1.1 IDSS: Where We Stand and What Lies before Us (Core Science Keynote)

Tuesday, 9 January 2018: 8:30 AM
Salon K (Hilton) (Austin, Texas)
Susan A. Jasko, California University of Pennsylvania, California, PA

Abstract: In a number of respects, the articulating and embracing of Impact-based Decision Support Services by the National Weather Service hallmarks a paradigm shift for not only the agency itself and its parent agency (NOAA), but also in a real way for the larger weather enterprise. This is because it shifts attention and resources (human and system) away from a discipline or field internal focus (scientists talking to each other) and to a focus on the communication and adaptation of (meteorological and related) science in the service of society. This is not a shift in mission, but rather in vision.

While this mission remains foundational to the operation of NWS/NOAA, the shift in vision created a system-wide set of changes. The basis of the mission resides still in science but the vision has grown to include in equal measure social science. The foundational knowledge for enacting IDSS lies at the intersection of three knowledge/experience streams. First, the practical and everyday knowledge and experience of meteorological operations, including NWS Forecast offices and Centers as well as private sector expansion all point to a need to be responsive to social, economic, political, and technological changes. Second, the digital revolution and its democratization of mass communication and sophisticated messaging exerts pressure in the form of shifting expectation among various publics. And third, changes in computing and techniques of weather forecasting laid the groundwork for generating additional weather products but simultaneously created problems in how to present these products to non-meteorologically trained partners in the weather enterprise.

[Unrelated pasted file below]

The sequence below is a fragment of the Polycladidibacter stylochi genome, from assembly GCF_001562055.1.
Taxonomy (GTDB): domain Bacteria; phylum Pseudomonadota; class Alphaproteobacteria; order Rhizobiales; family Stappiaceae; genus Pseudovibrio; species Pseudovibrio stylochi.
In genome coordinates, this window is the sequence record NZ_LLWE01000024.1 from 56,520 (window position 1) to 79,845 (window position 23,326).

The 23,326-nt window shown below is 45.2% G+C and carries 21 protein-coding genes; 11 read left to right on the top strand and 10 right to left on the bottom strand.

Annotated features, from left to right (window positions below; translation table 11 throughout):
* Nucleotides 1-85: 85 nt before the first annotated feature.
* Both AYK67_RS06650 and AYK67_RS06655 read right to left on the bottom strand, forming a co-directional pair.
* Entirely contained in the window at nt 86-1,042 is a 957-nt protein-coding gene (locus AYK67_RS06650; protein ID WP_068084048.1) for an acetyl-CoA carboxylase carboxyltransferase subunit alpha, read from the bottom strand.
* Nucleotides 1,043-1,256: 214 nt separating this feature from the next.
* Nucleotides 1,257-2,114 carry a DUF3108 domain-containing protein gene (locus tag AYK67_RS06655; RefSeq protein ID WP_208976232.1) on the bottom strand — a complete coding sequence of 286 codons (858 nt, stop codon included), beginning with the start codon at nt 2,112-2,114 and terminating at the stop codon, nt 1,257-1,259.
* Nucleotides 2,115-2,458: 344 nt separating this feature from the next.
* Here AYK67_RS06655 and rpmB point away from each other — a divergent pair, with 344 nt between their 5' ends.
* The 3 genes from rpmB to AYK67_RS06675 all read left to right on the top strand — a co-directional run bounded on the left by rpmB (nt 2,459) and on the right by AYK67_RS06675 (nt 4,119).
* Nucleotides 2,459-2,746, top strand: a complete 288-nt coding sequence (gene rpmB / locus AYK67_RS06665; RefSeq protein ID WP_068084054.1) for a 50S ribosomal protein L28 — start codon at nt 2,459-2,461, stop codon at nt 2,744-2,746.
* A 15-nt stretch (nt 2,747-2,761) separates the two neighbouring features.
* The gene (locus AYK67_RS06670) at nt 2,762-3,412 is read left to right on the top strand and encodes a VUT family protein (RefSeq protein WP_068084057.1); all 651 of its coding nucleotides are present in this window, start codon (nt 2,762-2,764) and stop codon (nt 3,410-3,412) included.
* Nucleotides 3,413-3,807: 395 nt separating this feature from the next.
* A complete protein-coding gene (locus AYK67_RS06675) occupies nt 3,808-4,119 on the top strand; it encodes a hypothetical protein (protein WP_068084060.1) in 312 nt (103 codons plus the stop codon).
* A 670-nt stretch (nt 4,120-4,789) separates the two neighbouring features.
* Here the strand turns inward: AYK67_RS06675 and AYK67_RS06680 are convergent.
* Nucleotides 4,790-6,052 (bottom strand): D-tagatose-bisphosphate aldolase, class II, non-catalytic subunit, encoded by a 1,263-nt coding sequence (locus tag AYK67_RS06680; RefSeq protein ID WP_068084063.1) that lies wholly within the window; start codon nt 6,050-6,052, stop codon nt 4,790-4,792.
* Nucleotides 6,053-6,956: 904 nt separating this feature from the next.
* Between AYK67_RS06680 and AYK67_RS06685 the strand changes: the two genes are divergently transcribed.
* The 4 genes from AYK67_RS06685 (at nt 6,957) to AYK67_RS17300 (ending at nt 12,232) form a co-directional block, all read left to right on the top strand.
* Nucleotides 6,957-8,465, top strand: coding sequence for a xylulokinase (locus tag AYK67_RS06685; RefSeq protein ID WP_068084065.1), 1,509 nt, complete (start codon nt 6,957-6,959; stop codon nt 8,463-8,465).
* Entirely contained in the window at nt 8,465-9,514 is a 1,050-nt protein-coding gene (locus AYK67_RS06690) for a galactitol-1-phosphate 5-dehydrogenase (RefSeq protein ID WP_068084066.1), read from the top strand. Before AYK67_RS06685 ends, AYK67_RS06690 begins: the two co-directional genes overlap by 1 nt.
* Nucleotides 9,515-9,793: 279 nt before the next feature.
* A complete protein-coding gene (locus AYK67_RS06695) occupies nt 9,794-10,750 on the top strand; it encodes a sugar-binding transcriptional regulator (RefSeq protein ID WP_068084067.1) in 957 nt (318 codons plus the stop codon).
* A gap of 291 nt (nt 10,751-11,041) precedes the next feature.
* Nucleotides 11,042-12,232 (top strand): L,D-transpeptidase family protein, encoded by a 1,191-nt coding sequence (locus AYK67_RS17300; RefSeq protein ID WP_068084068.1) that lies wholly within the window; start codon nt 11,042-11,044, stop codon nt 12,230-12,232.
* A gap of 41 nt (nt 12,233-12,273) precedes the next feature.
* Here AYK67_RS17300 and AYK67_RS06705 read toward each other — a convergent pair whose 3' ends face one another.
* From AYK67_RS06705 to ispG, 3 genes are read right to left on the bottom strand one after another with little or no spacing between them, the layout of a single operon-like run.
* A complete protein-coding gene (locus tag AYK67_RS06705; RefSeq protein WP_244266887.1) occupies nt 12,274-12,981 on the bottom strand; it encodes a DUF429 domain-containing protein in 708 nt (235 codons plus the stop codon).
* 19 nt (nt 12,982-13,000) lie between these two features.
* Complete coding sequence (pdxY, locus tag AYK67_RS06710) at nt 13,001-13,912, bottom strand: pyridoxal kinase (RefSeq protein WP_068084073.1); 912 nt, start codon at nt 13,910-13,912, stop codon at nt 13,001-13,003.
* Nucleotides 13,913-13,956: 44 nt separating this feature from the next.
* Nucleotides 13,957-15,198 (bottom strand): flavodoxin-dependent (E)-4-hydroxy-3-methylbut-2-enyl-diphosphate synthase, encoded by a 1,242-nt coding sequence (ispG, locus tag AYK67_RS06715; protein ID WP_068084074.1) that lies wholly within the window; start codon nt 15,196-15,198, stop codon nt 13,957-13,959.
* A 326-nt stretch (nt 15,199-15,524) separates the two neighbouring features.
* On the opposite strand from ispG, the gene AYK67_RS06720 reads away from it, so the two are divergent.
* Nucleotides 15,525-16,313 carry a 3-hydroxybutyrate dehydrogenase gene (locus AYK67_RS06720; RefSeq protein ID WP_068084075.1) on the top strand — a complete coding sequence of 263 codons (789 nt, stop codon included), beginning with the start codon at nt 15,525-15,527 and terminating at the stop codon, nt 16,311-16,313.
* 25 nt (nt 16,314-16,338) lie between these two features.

The result is what might be best understood as an “imperfect storm” that created or expanded cracks in a system (or really a subsystem) that, in words of a wise and wonderful poet, “let the light in”. This is not about showing up how this system or aspects of it were broken, but rather highlights one of the most wondrous and compelling features of open systems: equifinality. Seen in this way, IDSS is a remarkable adaptation of a system to changes both in its environment and its internal functioning.

Built on foundational knowledge arising from eighty years of issuing warnings and advisories, centuries of scientific inquiry and mathematical modeling, and the development of a weather enterprise, our current understanding of how the complex subsystems of forecasting, transportation, education, and social support systems interconnect enable our current capacity to provide crucial information that engages enterprise partner understanding to facilitate safer and wiser decision-making in the face of dangerous weather. The challenges of understanding how human cognition, memory, and decision-making work, especially in the face of often urgent circumstances, and in light of the probabilistic nature of forecasting grounds the nature and shape of the problems facing the further development of IDSS.

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